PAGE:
Look Who’s Back (2015) is a satirical, black comedy from the best-selling book by Timur Vermes, published in 2012 by Eichborn Verlag. Hitler comes back through some cosmic time hole and wakes up in present-day Berlin. The gag is people around him think he’s an actor in costume. People think it is some type of joke and amuse Adolf (Oliver Masucci) asking at times, “Don’t you ever break character?”  Hitler is introduced on a comedy show and he goes viral. As his confidence grows, his rhetoric turns dark but those around him are enjoying the advance in their careers and tolerate the kinks in his personality because they want to milk the cash cow. There are a couple of obstacles. One lone studio colleague points out the crass, despicable raising of another Hitler to popularity, but he is ignored by ambitious Katja (Katja Riemann) — she is omnipresent in all German or Holocaust movies, doesn’t it seem? Fabian (Fabian Busch), a character who accompanies Hitler throughout the film,  brings him home to visit his girlfriend’s family. The Grandmother recognizes Hitler and screams at him with hatred to leave. Hitler is unperturbed and discounts her behavior as a hag who is a Jew. Fabian realizes, finally, that this befuddled man is really Hitler. Fabian tries to take matters in his own hands with predictable results that still shock. The seductive power of the media is the heart of this satire and serves as a powerful reminder of letting history repeat itself. Who would helm the fourth Reich? That character Christoph, the media mogul, in a scene mimicking Downfall when Hitler closes the door and yells at his minions while everyone in the office listens in shock is suggestive. 4.2/5

Fugitive Pieces (2007) focuses on the imprint from the Holocaust on a boy (Robbie Kay), raised by Athos, (Rade Šerbedžija, Harry Potter, Downton Abbey) a teacher from Greece. He sells his home and moves to Toronto. The boy becomes a man with an excellent acting performance given by Stephen Dillane (The Hours, Stannis in GoT) with lasting issues like the incapability of intimacy with amiable, exciting Alex (Rosamund Pike). Eventually, the serious intellectual Bella (Nina Dobrev) understands the depths of his loss and saves him. The film is beautiful; the passion and poetry of love is the cause of his blossoming. It was rewarding to watch him overcome his personal demons. For some, it might move too slow, but engaged was I from beginning to end. It’s one of the better Holocaust films and stories about love that I have seen in ages. Highly recommended. 4.5/5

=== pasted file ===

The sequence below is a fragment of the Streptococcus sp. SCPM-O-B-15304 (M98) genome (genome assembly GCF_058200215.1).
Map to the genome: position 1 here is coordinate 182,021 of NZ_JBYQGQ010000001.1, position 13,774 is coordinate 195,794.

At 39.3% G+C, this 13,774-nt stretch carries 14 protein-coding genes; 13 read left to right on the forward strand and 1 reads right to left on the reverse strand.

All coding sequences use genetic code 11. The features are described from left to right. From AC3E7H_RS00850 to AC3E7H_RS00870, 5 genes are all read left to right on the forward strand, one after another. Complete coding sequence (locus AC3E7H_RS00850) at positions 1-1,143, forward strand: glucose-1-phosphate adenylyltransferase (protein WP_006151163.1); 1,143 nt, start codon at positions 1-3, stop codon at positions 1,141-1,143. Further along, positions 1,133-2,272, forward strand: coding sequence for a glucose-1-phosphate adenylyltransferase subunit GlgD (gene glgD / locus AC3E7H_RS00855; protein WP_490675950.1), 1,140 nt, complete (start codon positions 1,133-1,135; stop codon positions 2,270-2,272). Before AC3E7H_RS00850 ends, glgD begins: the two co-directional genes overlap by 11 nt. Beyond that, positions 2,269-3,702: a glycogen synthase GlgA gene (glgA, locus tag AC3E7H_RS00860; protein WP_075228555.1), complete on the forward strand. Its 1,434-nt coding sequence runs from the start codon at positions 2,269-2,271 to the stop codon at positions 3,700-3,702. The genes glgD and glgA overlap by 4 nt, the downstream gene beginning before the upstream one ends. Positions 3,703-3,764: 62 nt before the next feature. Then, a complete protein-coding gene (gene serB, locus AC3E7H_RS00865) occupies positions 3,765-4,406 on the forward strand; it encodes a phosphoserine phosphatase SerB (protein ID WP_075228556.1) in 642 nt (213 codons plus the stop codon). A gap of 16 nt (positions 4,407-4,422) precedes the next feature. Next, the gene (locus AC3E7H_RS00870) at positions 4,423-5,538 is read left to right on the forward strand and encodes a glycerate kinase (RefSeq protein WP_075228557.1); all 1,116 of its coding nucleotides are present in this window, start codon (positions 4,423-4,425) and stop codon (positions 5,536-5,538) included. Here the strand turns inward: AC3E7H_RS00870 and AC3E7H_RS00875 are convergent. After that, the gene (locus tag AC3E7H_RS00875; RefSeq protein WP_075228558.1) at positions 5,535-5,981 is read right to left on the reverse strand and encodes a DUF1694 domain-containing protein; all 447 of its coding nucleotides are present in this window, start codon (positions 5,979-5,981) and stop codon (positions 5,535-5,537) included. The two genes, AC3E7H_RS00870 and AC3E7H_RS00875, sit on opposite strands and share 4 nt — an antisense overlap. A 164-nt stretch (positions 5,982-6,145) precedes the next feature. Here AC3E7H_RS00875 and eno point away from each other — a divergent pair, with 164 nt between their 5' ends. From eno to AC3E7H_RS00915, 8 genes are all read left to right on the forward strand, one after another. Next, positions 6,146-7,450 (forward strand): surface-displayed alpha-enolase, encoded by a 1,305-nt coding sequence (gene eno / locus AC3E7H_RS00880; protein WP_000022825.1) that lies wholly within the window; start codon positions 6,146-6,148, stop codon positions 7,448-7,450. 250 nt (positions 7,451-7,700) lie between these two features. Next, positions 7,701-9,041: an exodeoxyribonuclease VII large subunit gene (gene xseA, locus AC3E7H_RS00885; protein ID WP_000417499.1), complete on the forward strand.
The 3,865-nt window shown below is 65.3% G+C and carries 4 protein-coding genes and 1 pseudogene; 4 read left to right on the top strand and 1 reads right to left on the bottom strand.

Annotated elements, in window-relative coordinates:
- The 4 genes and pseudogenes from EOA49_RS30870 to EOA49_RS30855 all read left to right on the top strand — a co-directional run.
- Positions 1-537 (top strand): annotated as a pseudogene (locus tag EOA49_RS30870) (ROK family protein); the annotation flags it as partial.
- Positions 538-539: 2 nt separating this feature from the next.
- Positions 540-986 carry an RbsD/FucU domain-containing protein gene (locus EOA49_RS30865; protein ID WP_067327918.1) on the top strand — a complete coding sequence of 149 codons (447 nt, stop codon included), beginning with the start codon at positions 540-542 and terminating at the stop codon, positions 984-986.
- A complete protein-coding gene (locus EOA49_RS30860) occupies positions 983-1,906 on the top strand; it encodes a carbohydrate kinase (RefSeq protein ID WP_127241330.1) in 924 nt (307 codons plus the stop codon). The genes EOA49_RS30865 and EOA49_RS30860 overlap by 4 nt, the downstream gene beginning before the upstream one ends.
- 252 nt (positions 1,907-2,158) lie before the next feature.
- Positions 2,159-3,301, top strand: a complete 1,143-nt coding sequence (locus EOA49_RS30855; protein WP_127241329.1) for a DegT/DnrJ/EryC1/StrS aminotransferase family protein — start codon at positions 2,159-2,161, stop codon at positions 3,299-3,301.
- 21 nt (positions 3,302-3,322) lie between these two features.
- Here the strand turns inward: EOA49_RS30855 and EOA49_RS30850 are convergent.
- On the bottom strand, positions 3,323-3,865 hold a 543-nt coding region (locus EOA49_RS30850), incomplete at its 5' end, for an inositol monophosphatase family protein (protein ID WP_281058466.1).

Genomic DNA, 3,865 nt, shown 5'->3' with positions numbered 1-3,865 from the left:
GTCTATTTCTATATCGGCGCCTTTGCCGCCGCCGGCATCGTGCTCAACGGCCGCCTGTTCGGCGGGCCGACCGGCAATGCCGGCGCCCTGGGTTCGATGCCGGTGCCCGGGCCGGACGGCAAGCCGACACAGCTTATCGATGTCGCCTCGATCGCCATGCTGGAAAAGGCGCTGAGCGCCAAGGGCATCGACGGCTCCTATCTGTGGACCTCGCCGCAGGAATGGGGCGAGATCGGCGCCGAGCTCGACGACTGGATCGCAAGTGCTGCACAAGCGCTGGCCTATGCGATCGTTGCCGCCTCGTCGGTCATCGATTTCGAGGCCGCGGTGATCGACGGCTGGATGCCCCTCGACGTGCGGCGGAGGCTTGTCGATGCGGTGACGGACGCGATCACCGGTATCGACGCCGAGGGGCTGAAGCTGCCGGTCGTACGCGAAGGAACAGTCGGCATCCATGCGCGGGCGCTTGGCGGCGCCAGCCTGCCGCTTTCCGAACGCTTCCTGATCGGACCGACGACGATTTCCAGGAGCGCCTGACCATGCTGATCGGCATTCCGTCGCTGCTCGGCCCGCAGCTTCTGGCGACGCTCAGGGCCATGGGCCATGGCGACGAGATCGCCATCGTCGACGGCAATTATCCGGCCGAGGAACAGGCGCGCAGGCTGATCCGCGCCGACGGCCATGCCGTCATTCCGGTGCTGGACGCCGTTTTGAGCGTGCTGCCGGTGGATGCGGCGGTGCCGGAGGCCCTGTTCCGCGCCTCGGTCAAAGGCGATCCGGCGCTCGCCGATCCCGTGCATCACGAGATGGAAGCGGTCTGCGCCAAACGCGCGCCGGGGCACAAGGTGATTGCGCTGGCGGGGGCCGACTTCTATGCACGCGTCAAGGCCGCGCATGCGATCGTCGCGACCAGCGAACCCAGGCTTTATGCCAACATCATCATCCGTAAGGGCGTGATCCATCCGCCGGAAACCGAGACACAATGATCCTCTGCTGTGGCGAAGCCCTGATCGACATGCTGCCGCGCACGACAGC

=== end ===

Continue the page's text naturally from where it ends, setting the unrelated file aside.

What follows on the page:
Did there need to be the fourth rendition of A Star is Born? Regardless of how you feel about remakes and the challenge it sets to create a fresh approach which will rise above the nostalgic emotional connection of its predecessor, I’m happy for Bradley Cooper and Lady Gaga who expanded their talents to give directing and acting a go. They created a convincing chemistry not seen since Walk the Line (2005). Cooper sounded like Kris Kristofferson and looked like a younger version of Jeff Bridges playing his Oscar-winning role in Crazy Heart. Throw in another cowboy, The Stranger, from The Big Lebowski, actor Sam Elliot, who sure felt like the real-life brother of Bradley Cooper, and it all felt cozy including the usual dysfunctional topics that plague the Rock and Roll family. On Gaga’s side, she was beautiful sans makeup and outlandish costumes. Her on-screen father Andrew Dice Clay surprised me with his portrayal of the NY/NJ blue-collar father. Was Cooper’s direction a tender-footed misstep? The editing spotty at times? What of Lady Gaga’s voice? I don’t think she sits with Barbara Streisand or Judy Garland, but her presence is impossible to discount as she is the diva of today. All in all, it was more entertaining than distracting.  4/5 

TELEVISION 

Benedict Cumberbatch can do no wrong in my eyes. It takes a lot of talent to deliver fast, intellectually difficult monologues and manic-depressive facial expressions like an opera singer’s trill, and that’s what he does. His Shakespearean background combined with sardonic humor–well, no one does it better. I thought he was magnificent in the dark comedy Patrick Melrose, a five-part television series based on the novels by Edward St. Aubyn. Patrick Melrose (Benedict Cumberbatch) is from a privileged but traumatic childhood stemming from abusive parents (Hugo Weaving & Jennifer Jason Leigh). As a boy, the story is set in the South of France. In his 1980s, Patrick is in his twenties and hooked hard on alcohol and drugs with an NYC backdrop. The story ends with his attempt at recovery back home in Britain. If you like your stories dark and sassy with great performances, you shouldn’t miss this. 4.8/5

Blog at WordPress.com.

Up ↑